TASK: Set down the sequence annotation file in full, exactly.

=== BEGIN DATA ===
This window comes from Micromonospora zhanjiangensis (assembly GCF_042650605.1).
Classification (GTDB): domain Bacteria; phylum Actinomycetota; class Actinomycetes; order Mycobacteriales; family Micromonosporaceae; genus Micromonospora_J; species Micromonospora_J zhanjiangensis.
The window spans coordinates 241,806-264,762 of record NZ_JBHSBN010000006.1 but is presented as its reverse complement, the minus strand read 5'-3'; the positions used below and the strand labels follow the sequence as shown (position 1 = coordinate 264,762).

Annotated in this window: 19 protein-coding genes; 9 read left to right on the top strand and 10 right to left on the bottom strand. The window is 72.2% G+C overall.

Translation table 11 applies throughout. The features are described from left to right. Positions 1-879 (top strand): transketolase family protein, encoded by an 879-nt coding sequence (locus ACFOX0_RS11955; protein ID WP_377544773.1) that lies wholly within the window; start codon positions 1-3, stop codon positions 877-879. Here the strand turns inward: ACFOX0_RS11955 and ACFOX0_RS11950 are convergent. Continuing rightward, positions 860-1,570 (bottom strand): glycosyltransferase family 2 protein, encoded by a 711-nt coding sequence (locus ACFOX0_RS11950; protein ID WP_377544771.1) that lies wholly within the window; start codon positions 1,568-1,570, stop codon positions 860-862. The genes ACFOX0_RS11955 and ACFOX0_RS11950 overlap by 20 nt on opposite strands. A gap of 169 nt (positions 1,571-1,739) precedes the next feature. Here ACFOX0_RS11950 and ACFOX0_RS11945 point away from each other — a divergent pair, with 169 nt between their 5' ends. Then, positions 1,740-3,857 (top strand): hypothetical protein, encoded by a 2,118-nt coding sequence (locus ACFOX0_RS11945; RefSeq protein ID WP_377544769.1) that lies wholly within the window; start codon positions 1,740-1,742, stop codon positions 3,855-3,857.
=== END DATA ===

This window comes from Micromonospora zhanjiangensis (assembly GCF_042650605.1).
Classification (GTDB): domain Bacteria; phylum Actinomycetota; class Actinomycetes; order Mycobacteriales; family Micromonosporaceae; genus Micromonospora_J; species Micromonospora_J zhanjiangensis.
The window spans coordinates 241,806-264,762 of record NZ_JBHSBN010000006.1 but is presented as its reverse complement, the minus strand read 5'-3'; the positions used below and the strand labels follow the sequence as shown (position 1 = coordinate 264,762).

Annotated in this window: 19 protein-coding genes; 9 read left to right on the top strand and 10 right to left on the bottom strand. The window is 72.2% G+C overall.

Translation table 11 applies throughout. The features are described from left to right. Positions 1-879 (top strand): transketolase family protein, encoded by an 879-nt coding sequence (locus ACFOX0_RS11955; protein ID WP_377544773.1) that lies wholly within the window; start codon positions 1-3, stop codon positions 877-879. Here the strand turns inward: ACFOX0_RS11955 and ACFOX0_RS11950 are convergent. Continuing rightward, positions 860-1,570 (bottom strand): glycosyltransferase family 2 protein, encoded by a 711-nt coding sequence (locus ACFOX0_RS11950; protein ID WP_377544771.1) that lies wholly within the window; start codon positions 1,568-1,570, stop codon positions 860-862. The genes ACFOX0_RS11955 and ACFOX0_RS11950 overlap by 20 nt on opposite strands. A gap of 169 nt (positions 1,571-1,739) precedes the next feature. Here ACFOX0_RS11950 and ACFOX0_RS11945 point away from each other — a divergent pair, with 169 nt between their 5' ends. Then, positions 1,740-3,857 (top strand): hypothetical protein, encoded by a 2,118-nt coding sequence (locus ACFOX0_RS11945; RefSeq protein ID WP_377544769.1) that lies wholly within the window; start codon positions 1,740-1,742, stop codon positions 3,855-3,857.